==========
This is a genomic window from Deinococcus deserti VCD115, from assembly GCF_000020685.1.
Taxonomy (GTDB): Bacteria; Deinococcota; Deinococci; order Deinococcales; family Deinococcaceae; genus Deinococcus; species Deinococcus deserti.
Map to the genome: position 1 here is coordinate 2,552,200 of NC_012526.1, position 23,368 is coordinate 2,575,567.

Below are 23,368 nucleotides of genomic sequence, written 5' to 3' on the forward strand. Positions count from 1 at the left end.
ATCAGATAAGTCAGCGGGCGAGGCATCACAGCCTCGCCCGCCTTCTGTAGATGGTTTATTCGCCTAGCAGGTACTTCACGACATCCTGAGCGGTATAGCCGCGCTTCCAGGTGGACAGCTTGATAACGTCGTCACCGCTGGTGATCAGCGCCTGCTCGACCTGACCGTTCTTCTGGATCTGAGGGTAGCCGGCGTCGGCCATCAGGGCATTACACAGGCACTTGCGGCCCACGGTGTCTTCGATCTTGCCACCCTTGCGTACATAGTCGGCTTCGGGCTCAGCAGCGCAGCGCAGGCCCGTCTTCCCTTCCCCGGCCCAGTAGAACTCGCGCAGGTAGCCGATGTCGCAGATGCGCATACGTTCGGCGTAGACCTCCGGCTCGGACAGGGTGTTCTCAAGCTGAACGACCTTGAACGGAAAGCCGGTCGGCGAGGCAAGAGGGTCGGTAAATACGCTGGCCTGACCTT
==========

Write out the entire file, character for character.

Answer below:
This is a genomic window from Deinococcus deserti VCD115, from assembly GCF_000020685.1.
Taxonomy (GTDB): Bacteria; Deinococcota; Deinococci; order Deinococcales; family Deinococcaceae; genus Deinococcus; species Deinococcus deserti.
Map to the genome: position 1 here is coordinate 2,552,200 of NC_012526.1, position 23,368 is coordinate 2,575,567.

Below are 23,368 nucleotides of genomic sequence, written 5' to 3' on the forward strand. Positions count from 1 at the left end.
ATCAGATAAGTCAGCGGGCGAGGCATCACAGCCTCGCCCGCCTTCTGTAGATGGTTTATTCGCCTAGCAGGTACTTCACGACATCCTGAGCGGTATAGCCGCGCTTCCAGGTGGACAGCTTGATAACGTCGTCACCGCTGGTGATCAGCGCCTGCTCGACCTGACCGTTCTTCTGGATCTGAGGGTAGCCGGCGTCGGCCATCAGGGCATTACACAGGCACTTGCGGCCCACGGTGTCTTCGATCTTGCCACCCTTGCGTACATAGTCGGCTTCGGGCTCAGCAGCGCAGCGCAGGCCCGTCTTCCCTTCCCCGGCCCAGTAGAACTCGCGCAGGTAGCCGATGTCGCAGATGCGCATACGTTCGGCGTAGACCTCCGGCTCGGACAGGGTGTTCTCAAGCTGAACGACCTTGAACGGAAAGCCGGTCGGCGAGGCAAGAGGGTCGGTAAATACGCTGGCCTGACCTT